McConnell: Path on healthcare ‘murky’
© Greg Nash

Senate Majority Leader Mitch McConnellAddison (Mitch) Mitchell McConnellMcConnell expects Paul to return to Senate next week Former Hill staff calls for mandatory harassment training Gaming the odds of any GOP tax bill getting signed into law MORE (R-Ky.) acknowledged Monday that Congress's next steps on healthcare are unclear after Republicans failed to repeal ObamaCare. 

"Obviously we had a setback on the effort to make dramatic changes on ObamaCare. The way forward now is somewhat murky," the Senate GOP leader said at a Chamber of Commerce event in Kentucky with Treasury Secretary Steven MnuchinSteven Terner MnuchinOvernight Finance: GOP criticism of tax bill grows, but few no votes | Highlights from day two of markup | House votes to overturn joint-employer rule | Senate panel approves North Korean banking sanctions Fitch Ratings: GOP tax plan will hike deficits, be 'revenue negative' Live coverage: Day two of the Ways and Means GOP tax bill markup MORE

A GOP push to pass a "skinny repeal" of ObamaCare failed in a dramatic 49-51 vote before the August recess. A broader repeal proposal and a measure to repeal and replace the Affordable Care Act simultaneously also failed to get enough votes to pass in the Senate.

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McConnell added that lawmakers were "going to see" what negotiations between Sens. Lamar AlexanderAndrew (Lamar) Lamar AlexanderObamaCare becomes political weapon for Democrats Senate passes resolution requiring mandatory sexual harassment training Sen. Warren sold out the DNC MORE (R-Tenn.) and Patty MurrayPatricia (Patty) Lynn MurrayA bipartisan bridge opens between the House and Senate Overnight Health Care: ObamaCare sign-ups surge in early days Collins, Manchin to serve as No Labels co-chairs MORE (D-Wash.), the top two members of the Senate's healthcare committee, aimed at stabilizing the individual health insurance market could produce.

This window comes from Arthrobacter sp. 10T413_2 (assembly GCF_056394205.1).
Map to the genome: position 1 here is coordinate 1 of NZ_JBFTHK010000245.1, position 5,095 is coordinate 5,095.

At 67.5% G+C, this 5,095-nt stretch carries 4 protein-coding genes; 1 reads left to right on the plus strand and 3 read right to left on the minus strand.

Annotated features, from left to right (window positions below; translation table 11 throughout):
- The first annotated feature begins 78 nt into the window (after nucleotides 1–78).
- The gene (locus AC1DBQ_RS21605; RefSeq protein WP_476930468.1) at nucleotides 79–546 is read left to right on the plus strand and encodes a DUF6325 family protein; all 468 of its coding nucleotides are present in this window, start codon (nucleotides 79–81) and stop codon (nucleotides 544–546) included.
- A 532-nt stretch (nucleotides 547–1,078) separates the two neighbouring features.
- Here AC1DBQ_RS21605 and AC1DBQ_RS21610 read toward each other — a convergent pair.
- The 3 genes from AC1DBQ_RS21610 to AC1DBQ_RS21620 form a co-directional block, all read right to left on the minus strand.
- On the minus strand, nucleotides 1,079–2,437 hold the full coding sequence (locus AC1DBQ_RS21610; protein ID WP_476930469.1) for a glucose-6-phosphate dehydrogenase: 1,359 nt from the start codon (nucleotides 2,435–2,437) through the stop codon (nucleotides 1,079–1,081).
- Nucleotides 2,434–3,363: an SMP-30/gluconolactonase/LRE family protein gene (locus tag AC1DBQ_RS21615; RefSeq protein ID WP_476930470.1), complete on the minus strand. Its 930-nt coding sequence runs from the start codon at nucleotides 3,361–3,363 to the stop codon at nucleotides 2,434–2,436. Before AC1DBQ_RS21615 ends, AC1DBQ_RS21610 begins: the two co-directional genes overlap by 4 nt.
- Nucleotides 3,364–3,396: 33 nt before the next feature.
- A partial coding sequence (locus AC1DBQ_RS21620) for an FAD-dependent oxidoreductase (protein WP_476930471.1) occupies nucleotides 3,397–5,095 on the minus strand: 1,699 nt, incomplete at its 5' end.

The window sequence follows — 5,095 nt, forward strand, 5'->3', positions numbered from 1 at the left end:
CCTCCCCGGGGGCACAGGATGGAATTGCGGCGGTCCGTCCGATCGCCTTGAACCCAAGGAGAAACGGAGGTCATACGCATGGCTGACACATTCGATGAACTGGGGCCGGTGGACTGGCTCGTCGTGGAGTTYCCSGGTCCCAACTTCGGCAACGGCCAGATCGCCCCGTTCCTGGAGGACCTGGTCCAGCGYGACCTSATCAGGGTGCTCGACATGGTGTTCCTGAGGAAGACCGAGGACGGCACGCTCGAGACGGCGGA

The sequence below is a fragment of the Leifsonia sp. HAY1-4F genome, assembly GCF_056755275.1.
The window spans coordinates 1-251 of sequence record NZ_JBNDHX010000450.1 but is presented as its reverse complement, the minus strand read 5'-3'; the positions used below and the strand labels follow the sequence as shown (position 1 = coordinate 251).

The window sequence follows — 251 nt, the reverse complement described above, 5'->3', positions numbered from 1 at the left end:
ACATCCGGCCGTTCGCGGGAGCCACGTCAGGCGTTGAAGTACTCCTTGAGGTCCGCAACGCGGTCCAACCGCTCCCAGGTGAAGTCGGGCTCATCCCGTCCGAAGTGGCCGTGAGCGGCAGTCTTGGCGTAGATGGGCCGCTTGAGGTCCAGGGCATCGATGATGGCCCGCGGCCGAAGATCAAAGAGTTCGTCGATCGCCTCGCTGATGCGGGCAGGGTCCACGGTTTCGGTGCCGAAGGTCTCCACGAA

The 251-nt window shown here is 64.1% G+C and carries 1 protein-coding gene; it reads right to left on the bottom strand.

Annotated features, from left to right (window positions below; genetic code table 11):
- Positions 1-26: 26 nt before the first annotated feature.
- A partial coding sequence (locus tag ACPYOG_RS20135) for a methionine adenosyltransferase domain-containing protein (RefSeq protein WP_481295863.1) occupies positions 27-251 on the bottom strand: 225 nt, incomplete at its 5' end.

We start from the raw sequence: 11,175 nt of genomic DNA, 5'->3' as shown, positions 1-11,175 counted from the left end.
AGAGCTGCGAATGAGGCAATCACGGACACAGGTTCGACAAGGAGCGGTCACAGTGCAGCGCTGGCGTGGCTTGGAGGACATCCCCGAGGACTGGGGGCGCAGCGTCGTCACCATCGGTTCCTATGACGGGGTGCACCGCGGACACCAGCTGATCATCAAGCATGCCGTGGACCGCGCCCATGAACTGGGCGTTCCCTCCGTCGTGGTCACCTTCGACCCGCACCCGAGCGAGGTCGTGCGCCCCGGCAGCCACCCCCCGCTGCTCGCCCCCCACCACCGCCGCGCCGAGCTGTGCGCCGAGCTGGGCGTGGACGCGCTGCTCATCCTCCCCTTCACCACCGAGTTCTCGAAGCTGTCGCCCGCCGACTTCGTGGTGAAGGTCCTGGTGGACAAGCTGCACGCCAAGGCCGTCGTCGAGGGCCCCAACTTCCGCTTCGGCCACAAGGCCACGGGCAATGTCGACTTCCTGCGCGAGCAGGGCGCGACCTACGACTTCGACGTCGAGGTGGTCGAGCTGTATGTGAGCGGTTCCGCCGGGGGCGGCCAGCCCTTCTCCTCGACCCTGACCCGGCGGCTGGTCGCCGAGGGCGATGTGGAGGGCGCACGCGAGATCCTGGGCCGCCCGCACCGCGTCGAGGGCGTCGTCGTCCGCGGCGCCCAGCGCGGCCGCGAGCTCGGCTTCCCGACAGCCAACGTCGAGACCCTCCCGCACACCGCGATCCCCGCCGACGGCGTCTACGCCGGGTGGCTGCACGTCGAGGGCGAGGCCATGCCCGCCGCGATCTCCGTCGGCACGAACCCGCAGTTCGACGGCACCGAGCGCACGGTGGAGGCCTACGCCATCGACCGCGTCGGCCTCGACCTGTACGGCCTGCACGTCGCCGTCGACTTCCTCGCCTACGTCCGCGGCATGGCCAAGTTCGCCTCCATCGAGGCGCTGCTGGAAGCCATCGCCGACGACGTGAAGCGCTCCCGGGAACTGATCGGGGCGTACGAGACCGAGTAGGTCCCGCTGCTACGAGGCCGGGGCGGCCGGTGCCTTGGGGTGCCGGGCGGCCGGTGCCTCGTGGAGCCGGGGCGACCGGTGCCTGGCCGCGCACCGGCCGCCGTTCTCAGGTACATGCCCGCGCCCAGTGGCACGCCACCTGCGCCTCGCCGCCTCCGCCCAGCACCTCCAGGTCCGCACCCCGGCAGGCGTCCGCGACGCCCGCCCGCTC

"We have ... collapsing individual insurance markets around the country. Requests to continue to subsidize the insurance companies. It's a pretty controversial subject to subsidize insurance companies without any reforms," the GOP senator said.

He added that Democrats "have been pretty uninterested in any reforms," but the two parties will need to try to negotiate when they get back to Washington next month. 

"So when we get back after Labor Day we'll have to sit down and talk to them and see ... what the way forward might be," he said. 

Alexander and Murray are expected to hold a series of bipartisan Health Committee hearings next month. 

Their goal is to craft an insurance stabilization bill by mid-September that is expected to include money for ObamaCare's cost-sharing reduction payments, which President Trump has threatened to cut off. 

McConnell has previously acknowledged that the next steps on healthcare are unclear after Republicans campaigned for years on repealing and replacing the Obama-era law. 

“If the Democrats are willing to support some real reforms, rather than just an insurance company bailout, I would be willing to take a look at it,” McConnell told reporters earlier this month ahead of the annual Fancy Farm Picnic.